The NAFTA was implemented in 1994
While much of the recent discussions examining the positives and negatives related to NAFTA focus on the United States, it is also important to examine the effects of the North American Free Trade Agreement on Mexico.
The NAFTA came online in 1994 as a result of an intensive period of negotiations between the three signatory nations to the accord (Mexico, United States, and Canada). During the discussions that were engaged in before the time of the treaty’s implementation, the Mexico’s citizenry was told that the effects of the North American Free Trade Agreement on Mexico would include greater economic growth and increased prosperity, and, thus, more opportunities for the nation’s working class. Now, 23 years since the signing of the NAFTA into law by the three partners, results, from the perspective of Mexico, have been mixed.
The central purpose of the NAFTA was to eliminate all tariffs on trade conducted between the US, Mexico, and Canada. After a ten-year period, all such tariffs were removed from traded goods. From a broad-based point of view, considering the quantity of trade between the US, Canada, and Mexico, NAFTA has been successful. The commercial interaction between the North American partners has increased by 400% since 1994. From the Mexican standpoint, the agreement created one of the world’s most open economies. Prior to the agreement is was among the world’s most closed. With the opening of the Mexican economy came both the positive and negative.
The Effects of the North American Free Trade Agreement on Mexico from the Point of View of the Automotive Industry
Seen from a manufacturing perspective the effects of the NAFTA on Mexico can, for the most part, be viewed in a positive light. After the ratification of the treaty, many foreign firms in the manufacturing sector initiated operations within the nation’s borders. As a consequence of this, manufactured goods for export, as a percentage of the Mexico’s GDP, increased from 8.56 % in 1993 to 36.95% in 2013. Although the North American Free Trade Agreement is cited as the cause for the loss of 44,000 domestic manufacturing jobs in the United States since its beginnings, the nation has added in excess of 500,000+ jobs due to the influx of significant foreign capital. Despite the gain in manufacturing jobs, salaries of direct labor factory workers have been almost the same since 1994, although upper and middle management posts which were once filled mostly by foreigners are now held by Mexican citizens. The wages of this type of worker are almost the same for comparable jobs in the United States. In 2016, the motor vehicle sector accounted for 3.1& of Mexico’s GDP.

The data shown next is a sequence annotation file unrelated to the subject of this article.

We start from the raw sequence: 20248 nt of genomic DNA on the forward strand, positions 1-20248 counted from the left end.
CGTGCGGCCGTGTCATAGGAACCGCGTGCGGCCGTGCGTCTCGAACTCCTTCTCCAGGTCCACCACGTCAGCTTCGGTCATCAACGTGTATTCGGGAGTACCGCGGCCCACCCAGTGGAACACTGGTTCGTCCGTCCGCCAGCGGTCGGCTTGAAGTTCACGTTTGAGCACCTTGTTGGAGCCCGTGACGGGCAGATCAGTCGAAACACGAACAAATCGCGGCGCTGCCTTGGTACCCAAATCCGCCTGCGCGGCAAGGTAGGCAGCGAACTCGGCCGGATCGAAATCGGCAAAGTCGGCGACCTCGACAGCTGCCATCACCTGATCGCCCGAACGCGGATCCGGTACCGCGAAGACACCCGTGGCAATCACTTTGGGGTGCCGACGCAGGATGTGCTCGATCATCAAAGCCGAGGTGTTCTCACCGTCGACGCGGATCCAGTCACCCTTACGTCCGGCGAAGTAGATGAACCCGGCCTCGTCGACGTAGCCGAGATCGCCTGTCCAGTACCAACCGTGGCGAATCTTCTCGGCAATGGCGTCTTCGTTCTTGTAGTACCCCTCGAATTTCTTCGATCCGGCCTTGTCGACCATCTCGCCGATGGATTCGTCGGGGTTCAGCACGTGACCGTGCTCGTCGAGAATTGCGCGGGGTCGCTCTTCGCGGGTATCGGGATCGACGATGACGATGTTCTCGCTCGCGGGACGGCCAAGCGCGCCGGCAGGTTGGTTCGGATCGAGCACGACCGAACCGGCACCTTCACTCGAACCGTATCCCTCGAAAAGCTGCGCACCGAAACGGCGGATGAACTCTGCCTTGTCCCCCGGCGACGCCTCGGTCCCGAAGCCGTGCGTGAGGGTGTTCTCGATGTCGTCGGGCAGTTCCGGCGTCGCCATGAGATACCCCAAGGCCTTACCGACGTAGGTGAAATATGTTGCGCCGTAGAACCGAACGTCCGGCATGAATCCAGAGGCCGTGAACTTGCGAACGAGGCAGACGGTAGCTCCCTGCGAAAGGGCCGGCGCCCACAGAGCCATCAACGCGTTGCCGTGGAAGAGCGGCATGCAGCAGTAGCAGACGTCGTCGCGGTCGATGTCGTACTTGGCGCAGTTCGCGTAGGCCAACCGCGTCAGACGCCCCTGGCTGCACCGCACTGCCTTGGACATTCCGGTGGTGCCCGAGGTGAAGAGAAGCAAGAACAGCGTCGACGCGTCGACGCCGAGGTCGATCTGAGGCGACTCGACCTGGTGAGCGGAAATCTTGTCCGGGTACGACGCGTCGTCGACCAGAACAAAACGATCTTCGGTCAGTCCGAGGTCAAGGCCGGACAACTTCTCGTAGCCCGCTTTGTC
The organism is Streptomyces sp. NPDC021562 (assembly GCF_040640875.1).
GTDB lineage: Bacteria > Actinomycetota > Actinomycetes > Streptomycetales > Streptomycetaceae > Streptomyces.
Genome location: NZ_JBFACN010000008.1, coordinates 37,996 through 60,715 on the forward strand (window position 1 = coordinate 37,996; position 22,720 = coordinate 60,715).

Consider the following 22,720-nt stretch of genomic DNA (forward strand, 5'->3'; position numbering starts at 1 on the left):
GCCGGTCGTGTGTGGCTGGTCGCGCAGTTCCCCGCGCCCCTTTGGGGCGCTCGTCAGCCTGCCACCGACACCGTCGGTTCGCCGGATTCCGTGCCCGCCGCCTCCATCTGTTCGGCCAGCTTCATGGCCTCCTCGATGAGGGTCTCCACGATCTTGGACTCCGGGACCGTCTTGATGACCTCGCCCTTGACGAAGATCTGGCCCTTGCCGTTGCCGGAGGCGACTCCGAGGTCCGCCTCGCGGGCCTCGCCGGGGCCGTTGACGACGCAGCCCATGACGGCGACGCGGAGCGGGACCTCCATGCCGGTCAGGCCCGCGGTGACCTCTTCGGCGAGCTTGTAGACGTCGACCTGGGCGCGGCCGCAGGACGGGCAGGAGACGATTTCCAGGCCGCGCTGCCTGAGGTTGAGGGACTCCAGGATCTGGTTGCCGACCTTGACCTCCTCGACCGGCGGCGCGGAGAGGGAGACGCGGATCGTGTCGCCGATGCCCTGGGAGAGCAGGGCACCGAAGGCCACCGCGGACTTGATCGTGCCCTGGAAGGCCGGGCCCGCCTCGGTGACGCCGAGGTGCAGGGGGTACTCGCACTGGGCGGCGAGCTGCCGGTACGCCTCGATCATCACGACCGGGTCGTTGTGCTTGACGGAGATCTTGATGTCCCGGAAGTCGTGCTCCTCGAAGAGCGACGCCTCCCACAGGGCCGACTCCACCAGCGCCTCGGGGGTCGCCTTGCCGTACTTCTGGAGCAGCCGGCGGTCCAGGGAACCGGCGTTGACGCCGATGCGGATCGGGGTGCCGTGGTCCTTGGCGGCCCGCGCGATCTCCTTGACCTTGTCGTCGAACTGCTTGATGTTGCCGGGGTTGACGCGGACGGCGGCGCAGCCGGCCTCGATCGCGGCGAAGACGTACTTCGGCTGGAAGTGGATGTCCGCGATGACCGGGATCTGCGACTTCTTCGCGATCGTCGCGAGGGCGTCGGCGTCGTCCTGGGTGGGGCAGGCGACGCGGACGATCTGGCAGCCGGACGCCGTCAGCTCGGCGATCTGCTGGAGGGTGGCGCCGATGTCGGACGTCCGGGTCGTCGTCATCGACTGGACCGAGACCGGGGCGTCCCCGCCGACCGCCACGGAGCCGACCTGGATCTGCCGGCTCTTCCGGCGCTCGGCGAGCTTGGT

Although growth of the macroeconomy has run at only a mediocre t average of 2% annual growth since the implementation of the NAFTA, one area that clearly gained in size and importance since 1994 is the motor vehicle industry. Mexico has enjoyed an inflow of large foreign investments by global automotive producers and has taken the place of being the fourth largest exporter of automobiles in the world. Only Germany, South Korea, and Japan send more units to external consumers.
The Effects of the North American Free Trade Agreement on Mexico: A View from the Agricultural Sector
Although, on the balance, NAFTA has been a gain for the export productive sector of the economy, the effect of North American Free Trade Agreement on Mexico has been less than positive in other respects. The most evident example of this can be found in the condition of the rural portion of the nation’s economy. As levies were reduced and eliminated on products grown on Mexican farms, the United States was able to send an increasingly larger portion of its agricultural goods across the border to its neighbor to the south. It is estimated that almost two million small farmers left the countryside as a result. Mexican growers of maize, in particular, were negatively affected by lower-priced imports from the US. While most of these rural agricultural workers were forced to join the non-formal sector of Mexico’s economy, a large number made the decision to migrate to the United States in search of work on American farms. In addition to this, because the details of the North American Free Trade Agreement made it easier to sell land, at present sizable multinational firms such as Lala, Sigma, Maseca, Bimbo, Cargill, Nestle, Monsanto, Bachoco, PilgrimsPride, Tyson and others control the bulk of Mexico’s cultivatable lands. This concentration of ownership by large farming interests also played a significant role in the mass departure of farmers from the rural countryside.
In general terms, the average Mexican believes the NAFTA has complied with the promises made by those leaders that ratified the accord more than two decades ago. As a member of the North American trading bloc, the economy of Mexico in its entirety has not expanded at the rate that was anticipated. Although certain manufacturing industries such as the auto sector, have made significant gains since the signing NAFTA, others, such as Mexican agriculture, have been negatively impacted by inexpensive imported products sent by the US. While, in general terms, it might be possible to say that, Mexico’s industrial North has benefited from the NAFTA, it’s rural south has been left behind.